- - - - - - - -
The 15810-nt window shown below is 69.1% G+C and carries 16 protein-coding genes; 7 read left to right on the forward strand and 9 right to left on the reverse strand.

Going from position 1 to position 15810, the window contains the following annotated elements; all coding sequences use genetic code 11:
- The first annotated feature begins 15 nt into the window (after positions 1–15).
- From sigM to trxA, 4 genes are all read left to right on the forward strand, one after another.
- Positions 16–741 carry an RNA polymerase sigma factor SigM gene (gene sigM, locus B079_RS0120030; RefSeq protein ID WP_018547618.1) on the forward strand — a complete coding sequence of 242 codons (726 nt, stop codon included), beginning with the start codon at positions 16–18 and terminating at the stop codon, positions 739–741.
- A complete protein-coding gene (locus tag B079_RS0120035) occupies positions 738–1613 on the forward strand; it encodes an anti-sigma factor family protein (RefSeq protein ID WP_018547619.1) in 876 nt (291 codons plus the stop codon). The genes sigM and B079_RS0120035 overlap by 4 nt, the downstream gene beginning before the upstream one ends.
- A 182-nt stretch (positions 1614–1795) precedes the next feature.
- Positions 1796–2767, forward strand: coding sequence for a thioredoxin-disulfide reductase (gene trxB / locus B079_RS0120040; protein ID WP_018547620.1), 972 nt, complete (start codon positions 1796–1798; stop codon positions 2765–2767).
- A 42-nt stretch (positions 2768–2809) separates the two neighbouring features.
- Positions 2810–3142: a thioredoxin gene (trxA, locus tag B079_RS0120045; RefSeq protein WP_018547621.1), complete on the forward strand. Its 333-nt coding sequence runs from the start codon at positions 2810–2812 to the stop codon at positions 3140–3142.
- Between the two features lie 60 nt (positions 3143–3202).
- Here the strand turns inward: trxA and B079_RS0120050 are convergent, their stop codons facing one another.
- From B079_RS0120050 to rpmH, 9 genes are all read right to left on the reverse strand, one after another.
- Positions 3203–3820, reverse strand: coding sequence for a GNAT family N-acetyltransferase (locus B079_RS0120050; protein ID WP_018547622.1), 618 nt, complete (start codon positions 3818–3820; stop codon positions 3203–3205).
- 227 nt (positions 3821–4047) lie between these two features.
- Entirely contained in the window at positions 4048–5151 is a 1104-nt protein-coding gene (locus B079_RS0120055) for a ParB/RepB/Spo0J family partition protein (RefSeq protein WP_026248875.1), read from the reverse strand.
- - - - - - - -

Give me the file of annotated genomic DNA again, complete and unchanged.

The 15810-nt window shown below is 69.1% G+C and carries 16 protein-coding genes; 7 read left to right on the forward strand and 9 right to left on the reverse strand.

Going from position 1 to position 15810, the window contains the following annotated elements; all coding sequences use genetic code 11:
- The first annotated feature begins 15 nt into the window (after positions 1–15).
- From sigM to trxA, 4 genes are all read left to right on the forward strand, one after another.
- Positions 16–741 carry an RNA polymerase sigma factor SigM gene (gene sigM, locus B079_RS0120030; RefSeq protein ID WP_018547618.1) on the forward strand — a complete coding sequence of 242 codons (726 nt, stop codon included), beginning with the start codon at positions 16–18 and terminating at the stop codon, positions 739–741.
- A complete protein-coding gene (locus tag B079_RS0120035) occupies positions 738–1613 on the forward strand; it encodes an anti-sigma factor family protein (RefSeq protein ID WP_018547619.1) in 876 nt (291 codons plus the stop codon). The genes sigM and B079_RS0120035 overlap by 4 nt, the downstream gene beginning before the upstream one ends.
- A 182-nt stretch (positions 1614–1795) precedes the next feature.
- Positions 1796–2767, forward strand: coding sequence for a thioredoxin-disulfide reductase (gene trxB / locus B079_RS0120040; protein ID WP_018547620.1), 972 nt, complete (start codon positions 1796–1798; stop codon positions 2765–2767).
- A 42-nt stretch (positions 2768–2809) separates the two neighbouring features.
- Positions 2810–3142: a thioredoxin gene (trxA, locus tag B079_RS0120045; RefSeq protein WP_018547621.1), complete on the forward strand. Its 333-nt coding sequence runs from the start codon at positions 2810–2812 to the stop codon at positions 3140–3142.
- Between the two features lie 60 nt (positions 3143–3202).
- Here the strand turns inward: trxA and B079_RS0120050 are convergent, their stop codons facing one another.
- From B079_RS0120050 to rpmH, 9 genes are all read right to left on the reverse strand, one after another.
- Positions 3203–3820, reverse strand: coding sequence for a GNAT family N-acetyltransferase (locus B079_RS0120050; protein ID WP_018547622.1), 618 nt, complete (start codon positions 3818–3820; stop codon positions 3203–3205).
- 227 nt (positions 3821–4047) lie between these two features.
- Entirely contained in the window at positions 4048–5151 is a 1104-nt protein-coding gene (locus B079_RS0120055) for a ParB/RepB/Spo0J family partition protein (RefSeq protein WP_026248875.1), read from the reverse strand.